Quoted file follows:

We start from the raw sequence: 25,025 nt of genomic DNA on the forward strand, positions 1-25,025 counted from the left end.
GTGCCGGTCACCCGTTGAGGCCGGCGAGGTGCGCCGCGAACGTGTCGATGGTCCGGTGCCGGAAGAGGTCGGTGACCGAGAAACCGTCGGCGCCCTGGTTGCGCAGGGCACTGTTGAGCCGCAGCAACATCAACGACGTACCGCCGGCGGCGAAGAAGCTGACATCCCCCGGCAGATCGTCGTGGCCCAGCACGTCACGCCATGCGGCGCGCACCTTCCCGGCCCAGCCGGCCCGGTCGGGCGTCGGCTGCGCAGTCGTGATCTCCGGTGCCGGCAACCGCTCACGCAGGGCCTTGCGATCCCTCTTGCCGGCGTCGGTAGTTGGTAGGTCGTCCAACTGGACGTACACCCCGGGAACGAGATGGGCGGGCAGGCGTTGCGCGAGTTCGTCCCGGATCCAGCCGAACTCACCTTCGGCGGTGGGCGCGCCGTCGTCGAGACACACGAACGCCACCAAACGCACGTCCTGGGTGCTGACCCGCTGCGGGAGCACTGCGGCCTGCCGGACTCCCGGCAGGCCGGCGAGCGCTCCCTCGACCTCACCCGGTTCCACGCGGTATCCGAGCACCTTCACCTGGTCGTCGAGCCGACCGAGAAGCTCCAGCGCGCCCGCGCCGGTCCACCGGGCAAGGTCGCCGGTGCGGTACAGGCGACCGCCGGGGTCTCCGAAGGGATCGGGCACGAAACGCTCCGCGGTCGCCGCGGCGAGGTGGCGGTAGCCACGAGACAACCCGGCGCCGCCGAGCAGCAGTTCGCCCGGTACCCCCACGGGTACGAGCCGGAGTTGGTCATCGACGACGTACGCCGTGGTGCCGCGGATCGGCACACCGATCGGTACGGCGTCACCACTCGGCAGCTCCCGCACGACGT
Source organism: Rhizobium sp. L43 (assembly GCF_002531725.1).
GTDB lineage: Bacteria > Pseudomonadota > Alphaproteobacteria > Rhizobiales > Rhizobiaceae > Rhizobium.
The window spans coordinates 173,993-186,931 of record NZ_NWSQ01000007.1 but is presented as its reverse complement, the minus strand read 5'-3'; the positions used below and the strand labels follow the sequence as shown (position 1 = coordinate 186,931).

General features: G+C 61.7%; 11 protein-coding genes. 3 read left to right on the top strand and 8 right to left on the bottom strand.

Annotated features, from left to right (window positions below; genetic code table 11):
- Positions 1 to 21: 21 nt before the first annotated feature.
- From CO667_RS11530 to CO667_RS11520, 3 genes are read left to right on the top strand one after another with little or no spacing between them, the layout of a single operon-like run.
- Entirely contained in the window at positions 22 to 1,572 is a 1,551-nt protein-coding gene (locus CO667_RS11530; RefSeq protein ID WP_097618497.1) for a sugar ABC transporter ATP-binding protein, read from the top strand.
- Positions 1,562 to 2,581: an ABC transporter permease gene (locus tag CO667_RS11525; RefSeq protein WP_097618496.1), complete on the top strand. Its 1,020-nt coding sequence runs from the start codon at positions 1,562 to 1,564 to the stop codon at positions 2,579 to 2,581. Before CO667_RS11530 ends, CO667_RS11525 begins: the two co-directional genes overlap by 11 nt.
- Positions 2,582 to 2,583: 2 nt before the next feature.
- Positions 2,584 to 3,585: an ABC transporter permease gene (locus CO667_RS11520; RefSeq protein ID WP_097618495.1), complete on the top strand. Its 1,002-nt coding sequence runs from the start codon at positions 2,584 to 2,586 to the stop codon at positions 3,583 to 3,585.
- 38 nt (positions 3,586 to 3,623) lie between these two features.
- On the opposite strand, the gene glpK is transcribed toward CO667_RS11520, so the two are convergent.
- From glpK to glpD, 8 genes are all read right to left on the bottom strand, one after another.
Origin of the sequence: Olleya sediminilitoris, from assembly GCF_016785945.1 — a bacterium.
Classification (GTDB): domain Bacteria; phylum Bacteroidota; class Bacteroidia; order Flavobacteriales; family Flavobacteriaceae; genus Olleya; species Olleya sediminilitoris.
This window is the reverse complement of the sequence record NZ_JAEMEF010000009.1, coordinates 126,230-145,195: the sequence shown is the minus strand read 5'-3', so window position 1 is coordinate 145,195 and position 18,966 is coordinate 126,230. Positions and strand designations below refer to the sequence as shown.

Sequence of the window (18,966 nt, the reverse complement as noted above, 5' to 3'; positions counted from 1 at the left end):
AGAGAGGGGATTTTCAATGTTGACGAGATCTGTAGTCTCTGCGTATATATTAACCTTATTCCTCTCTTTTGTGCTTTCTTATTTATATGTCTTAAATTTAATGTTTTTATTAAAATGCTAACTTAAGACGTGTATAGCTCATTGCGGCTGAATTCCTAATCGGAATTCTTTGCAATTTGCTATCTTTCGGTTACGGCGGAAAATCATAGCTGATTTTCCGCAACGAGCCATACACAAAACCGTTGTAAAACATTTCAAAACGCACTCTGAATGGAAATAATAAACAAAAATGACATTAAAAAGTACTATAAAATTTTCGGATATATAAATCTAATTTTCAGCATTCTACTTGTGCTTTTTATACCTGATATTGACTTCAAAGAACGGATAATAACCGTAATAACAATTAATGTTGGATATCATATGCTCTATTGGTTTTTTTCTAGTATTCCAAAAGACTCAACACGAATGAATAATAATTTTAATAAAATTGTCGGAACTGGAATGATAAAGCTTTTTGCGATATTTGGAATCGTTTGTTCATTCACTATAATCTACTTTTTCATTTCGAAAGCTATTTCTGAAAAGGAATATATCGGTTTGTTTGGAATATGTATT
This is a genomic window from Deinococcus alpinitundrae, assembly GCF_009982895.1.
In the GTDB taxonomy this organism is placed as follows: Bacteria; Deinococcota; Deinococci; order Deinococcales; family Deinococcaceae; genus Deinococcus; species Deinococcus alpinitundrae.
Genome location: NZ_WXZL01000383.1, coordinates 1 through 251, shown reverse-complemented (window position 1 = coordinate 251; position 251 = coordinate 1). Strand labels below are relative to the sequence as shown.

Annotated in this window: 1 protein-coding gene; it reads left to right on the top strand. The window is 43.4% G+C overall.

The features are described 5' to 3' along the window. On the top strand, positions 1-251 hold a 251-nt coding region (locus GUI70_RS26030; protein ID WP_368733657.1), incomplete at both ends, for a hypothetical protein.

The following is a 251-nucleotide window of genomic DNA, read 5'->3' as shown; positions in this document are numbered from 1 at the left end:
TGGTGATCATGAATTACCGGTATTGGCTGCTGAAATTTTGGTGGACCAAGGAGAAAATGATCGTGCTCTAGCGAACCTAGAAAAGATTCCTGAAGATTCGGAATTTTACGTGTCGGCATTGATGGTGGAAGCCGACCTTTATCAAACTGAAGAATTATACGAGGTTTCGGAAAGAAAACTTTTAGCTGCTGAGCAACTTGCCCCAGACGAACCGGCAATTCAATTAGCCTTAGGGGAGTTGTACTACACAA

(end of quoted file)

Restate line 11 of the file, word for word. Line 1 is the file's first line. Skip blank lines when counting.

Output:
- Positions 1,562 to 2,581: an ABC transporter permease gene (locus tag CO667_RS11525; RefSeq protein WP_097618496.1), complete on the top strand. Its 1,020-nt coding sequence runs from the start codon at positions 1,562 to 1,564 to the stop codon at positions 2,579 to 2,581. Before CO667_RS11530 ends, CO667_RS11525 begins: the two co-directional genes overlap by 11 nt.